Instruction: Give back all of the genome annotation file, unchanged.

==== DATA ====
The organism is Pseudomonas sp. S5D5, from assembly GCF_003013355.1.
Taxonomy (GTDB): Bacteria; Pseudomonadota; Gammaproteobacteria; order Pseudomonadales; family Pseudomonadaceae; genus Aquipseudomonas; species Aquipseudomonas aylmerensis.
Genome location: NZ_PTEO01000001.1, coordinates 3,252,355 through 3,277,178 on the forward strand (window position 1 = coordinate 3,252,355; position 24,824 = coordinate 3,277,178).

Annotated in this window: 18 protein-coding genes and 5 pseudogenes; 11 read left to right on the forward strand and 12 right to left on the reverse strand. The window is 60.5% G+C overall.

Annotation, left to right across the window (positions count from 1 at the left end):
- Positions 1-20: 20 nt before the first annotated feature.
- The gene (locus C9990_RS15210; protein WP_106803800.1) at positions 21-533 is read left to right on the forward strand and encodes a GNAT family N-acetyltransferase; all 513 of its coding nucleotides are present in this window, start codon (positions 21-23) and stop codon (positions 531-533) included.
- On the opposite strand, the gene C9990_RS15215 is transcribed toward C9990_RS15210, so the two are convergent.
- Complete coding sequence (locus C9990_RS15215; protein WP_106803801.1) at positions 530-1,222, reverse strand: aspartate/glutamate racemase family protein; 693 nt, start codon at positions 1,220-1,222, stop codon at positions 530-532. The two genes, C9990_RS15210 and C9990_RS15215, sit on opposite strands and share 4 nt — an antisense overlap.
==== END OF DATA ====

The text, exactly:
The organism is Pseudomonas sp. S5D5, from assembly GCF_003013355.1.
Taxonomy (GTDB): Bacteria; Pseudomonadota; Gammaproteobacteria; order Pseudomonadales; family Pseudomonadaceae; genus Aquipseudomonas; species Aquipseudomonas aylmerensis.
Genome location: NZ_PTEO01000001.1, coordinates 3,252,355 through 3,277,178 on the forward strand (window position 1 = coordinate 3,252,355; position 24,824 = coordinate 3,277,178).

Annotated in this window: 18 protein-coding genes and 5 pseudogenes; 11 read left to right on the forward strand and 12 right to left on the reverse strand. The window is 60.5% G+C overall.

Annotation, left to right across the window (positions count from 1 at the left end):
- Positions 1-20: 20 nt before the first annotated feature.
- The gene (locus C9990_RS15210; protein WP_106803800.1) at positions 21-533 is read left to right on the forward strand and encodes a GNAT family N-acetyltransferase; all 513 of its coding nucleotides are present in this window, start codon (positions 21-23) and stop codon (positions 531-533) included.
- On the opposite strand, the gene C9990_RS15215 is transcribed toward C9990_RS15210, so the two are convergent.
- Complete coding sequence (locus C9990_RS15215; protein WP_106803801.1) at positions 530-1,222, reverse strand: aspartate/glutamate racemase family protein; 693 nt, start codon at positions 1,220-1,222, stop codon at positions 530-532. The two genes, C9990_RS15210 and C9990_RS15215, sit on opposite strands and share 4 nt — an antisense overlap.